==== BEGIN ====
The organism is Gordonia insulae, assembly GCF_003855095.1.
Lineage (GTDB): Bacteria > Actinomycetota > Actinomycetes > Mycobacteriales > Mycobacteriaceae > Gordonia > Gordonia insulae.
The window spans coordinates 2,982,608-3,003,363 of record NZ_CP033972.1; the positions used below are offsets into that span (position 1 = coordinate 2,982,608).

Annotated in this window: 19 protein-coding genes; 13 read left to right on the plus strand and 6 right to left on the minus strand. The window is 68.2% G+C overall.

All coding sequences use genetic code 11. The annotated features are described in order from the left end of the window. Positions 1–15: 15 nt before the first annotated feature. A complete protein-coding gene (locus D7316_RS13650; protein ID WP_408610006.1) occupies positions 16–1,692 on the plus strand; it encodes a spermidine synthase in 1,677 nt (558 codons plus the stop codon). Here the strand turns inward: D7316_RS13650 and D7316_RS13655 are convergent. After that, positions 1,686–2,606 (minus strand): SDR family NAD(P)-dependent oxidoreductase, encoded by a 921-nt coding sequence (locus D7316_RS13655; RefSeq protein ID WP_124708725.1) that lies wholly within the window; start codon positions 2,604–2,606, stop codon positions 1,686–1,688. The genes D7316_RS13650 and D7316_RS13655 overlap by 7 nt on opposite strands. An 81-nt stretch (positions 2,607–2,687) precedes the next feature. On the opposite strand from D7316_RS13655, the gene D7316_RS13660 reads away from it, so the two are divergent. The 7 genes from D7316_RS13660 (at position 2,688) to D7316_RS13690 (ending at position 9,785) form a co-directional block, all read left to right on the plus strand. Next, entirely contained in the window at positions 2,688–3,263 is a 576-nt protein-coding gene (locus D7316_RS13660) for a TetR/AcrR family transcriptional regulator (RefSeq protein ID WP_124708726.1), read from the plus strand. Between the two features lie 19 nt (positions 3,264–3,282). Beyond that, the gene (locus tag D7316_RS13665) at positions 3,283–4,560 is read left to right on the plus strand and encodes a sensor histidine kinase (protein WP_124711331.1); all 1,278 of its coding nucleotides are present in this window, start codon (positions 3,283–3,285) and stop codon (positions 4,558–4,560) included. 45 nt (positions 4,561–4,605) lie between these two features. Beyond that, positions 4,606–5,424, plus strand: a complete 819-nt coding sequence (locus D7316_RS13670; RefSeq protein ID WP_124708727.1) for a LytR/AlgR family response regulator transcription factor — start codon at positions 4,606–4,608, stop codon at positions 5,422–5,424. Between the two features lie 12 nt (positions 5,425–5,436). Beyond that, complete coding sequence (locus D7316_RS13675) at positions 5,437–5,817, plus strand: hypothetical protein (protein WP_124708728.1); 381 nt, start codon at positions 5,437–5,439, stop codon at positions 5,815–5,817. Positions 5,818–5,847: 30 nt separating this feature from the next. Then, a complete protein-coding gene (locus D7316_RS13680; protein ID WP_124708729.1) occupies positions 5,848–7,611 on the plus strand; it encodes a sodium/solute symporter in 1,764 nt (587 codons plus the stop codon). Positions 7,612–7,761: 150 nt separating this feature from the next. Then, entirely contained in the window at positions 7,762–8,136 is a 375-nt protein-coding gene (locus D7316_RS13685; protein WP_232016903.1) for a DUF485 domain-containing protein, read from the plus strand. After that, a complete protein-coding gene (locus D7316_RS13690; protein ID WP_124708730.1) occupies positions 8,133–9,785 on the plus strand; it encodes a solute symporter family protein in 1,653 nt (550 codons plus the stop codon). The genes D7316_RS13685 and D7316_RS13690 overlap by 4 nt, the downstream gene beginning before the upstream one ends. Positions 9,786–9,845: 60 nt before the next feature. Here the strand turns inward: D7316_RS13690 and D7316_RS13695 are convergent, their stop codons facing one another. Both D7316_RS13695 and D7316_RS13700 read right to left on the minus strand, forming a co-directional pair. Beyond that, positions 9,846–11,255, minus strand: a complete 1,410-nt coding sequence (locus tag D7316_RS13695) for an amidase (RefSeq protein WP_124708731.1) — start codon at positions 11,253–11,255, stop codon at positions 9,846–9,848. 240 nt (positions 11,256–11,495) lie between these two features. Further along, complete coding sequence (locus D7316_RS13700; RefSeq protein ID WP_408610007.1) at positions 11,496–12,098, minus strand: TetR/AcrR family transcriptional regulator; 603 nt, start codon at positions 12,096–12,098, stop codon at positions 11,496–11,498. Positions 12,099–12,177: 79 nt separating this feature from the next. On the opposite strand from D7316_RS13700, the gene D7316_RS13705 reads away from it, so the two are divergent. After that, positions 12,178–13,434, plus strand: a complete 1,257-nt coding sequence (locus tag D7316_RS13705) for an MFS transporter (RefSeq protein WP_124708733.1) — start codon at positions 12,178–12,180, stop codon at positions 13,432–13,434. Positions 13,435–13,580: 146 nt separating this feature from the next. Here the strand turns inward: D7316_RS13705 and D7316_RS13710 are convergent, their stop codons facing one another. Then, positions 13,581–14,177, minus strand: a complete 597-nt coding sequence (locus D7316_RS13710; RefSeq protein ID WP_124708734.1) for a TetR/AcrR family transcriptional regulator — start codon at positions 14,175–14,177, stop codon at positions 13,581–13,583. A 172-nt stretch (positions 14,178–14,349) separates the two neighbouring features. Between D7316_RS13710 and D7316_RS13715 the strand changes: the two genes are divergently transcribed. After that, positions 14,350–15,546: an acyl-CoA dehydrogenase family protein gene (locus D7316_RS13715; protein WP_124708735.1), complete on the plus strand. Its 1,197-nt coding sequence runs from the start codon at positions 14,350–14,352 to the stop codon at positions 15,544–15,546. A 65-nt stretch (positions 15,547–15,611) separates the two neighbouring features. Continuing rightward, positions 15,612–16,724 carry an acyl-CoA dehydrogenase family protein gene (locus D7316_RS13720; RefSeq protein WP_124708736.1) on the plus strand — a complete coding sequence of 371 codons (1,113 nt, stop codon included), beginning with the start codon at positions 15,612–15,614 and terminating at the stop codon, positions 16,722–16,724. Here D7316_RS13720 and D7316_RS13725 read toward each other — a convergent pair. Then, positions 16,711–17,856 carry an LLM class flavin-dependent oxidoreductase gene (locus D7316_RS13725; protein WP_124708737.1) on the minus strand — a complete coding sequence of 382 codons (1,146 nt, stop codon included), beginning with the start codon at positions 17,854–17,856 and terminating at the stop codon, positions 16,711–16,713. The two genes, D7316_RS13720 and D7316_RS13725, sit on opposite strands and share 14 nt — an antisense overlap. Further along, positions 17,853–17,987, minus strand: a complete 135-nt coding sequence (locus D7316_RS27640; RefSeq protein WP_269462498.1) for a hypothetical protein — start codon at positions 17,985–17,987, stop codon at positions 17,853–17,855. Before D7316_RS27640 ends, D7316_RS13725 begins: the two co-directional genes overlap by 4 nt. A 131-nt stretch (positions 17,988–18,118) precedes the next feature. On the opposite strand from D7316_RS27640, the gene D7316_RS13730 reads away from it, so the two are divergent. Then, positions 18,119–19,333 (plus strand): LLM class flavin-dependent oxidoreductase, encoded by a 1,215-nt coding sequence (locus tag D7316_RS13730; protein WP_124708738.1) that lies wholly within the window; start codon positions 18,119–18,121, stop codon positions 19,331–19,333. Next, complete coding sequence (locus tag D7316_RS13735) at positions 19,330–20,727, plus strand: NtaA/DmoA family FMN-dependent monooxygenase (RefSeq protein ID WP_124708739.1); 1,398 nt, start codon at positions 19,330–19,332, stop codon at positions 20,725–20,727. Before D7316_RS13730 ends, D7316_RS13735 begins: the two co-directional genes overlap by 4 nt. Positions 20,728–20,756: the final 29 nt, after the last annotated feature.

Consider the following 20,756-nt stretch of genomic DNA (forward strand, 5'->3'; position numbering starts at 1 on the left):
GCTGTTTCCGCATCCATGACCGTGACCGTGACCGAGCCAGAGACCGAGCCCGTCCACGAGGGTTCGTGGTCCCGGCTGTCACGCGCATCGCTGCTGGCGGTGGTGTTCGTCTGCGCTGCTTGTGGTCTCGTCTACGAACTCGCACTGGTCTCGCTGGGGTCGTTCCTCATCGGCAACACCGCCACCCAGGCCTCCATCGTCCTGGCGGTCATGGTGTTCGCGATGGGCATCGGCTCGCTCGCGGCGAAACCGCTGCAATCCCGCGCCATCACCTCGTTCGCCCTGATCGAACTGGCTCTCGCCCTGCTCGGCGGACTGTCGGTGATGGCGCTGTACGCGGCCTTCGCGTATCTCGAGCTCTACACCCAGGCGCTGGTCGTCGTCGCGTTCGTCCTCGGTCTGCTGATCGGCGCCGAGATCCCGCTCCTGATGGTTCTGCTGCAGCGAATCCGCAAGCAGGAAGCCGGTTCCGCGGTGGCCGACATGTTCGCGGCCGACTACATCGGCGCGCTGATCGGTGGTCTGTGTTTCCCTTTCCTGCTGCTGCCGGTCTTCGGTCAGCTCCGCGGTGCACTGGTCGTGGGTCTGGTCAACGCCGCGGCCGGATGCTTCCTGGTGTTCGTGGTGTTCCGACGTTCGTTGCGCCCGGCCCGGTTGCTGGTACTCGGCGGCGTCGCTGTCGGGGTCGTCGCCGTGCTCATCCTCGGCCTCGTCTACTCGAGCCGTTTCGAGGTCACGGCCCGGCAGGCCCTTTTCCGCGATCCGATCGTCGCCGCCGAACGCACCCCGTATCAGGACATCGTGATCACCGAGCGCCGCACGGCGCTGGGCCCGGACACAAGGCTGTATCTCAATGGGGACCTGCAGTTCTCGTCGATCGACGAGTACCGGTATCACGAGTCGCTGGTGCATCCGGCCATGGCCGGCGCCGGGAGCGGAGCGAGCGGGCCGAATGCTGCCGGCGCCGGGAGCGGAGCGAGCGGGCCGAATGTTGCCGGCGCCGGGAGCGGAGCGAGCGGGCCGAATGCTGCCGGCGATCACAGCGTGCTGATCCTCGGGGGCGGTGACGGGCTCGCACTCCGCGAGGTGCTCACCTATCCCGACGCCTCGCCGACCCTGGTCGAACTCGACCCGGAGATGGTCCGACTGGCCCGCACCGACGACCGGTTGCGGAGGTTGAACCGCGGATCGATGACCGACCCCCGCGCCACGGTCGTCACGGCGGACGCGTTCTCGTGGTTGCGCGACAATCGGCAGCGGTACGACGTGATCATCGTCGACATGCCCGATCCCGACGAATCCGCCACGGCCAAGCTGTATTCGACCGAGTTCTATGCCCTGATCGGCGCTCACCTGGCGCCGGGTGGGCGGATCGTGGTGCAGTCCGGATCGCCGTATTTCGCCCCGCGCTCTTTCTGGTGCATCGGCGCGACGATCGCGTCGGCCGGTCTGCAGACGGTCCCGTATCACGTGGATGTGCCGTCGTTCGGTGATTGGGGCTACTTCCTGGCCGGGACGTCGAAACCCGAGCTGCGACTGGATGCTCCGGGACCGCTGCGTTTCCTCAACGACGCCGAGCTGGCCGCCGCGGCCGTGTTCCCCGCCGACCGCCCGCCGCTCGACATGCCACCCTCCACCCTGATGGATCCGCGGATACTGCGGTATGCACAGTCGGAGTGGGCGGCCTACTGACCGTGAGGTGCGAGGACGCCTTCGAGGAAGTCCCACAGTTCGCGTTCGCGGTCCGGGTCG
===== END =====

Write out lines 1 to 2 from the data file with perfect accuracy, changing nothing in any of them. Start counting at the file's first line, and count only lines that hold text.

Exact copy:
The organism is Gordonia insulae, assembly GCF_003855095.1.
Lineage (GTDB): Bacteria > Actinomycetota > Actinomycetes > Mycobacteriales > Mycobacteriaceae > Gordonia > Gordonia insulae.